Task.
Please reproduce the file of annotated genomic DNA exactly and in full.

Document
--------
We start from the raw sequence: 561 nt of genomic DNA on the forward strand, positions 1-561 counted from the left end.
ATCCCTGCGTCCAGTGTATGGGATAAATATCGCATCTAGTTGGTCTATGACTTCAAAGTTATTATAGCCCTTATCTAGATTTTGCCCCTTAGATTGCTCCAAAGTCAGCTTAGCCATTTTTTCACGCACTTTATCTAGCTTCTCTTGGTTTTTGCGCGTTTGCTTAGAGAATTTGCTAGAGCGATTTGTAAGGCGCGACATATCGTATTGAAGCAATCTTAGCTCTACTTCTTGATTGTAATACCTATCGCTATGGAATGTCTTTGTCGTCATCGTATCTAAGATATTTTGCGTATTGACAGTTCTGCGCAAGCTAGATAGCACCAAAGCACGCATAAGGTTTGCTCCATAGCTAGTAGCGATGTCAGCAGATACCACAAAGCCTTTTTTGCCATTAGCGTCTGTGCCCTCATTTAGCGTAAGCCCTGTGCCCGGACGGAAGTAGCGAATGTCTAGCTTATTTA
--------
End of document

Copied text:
We start from the raw sequence: 561 nt of genomic DNA on the forward strand, positions 1-561 counted from the left end.
ATCCCTGCGTCCAGTGTATGGGATAAATATCGCATCTAGTTGGTCTATGACTTCAAAGTTATTATAGCCCTTATCTAGATTTTGCCCCTTAGATTGCTCCAAAGTCAGCTTAGCCATTTTTTCACGCACTTTATCTAGCTTCTCTTGGTTTTTGCGCGTTTGCTTAGAGAATTTGCTAGAGCGATTTGTAAGGCGCGACATATCGTATTGAAGCAATCTTAGCTCTACTTCTTGATTGTAATACCTATCGCTATGGAATGTCTTTGTCGTCATCGTATCTAAGATATTTTGCGTATTGACAGTTCTGCGCAAGCTAGATAGCACCAAAGCACGCATAAGGTTTGCTCCATAGCTAGTAGCGATGTCAGCAGATACCACAAAGCCTTTTTTGCCATTAGCGTCTGTGCCCTCATTTAGCGTAAGCCCTGTGCCCGGACGGAAGTAGCGAATGTCTAGCTTATTTA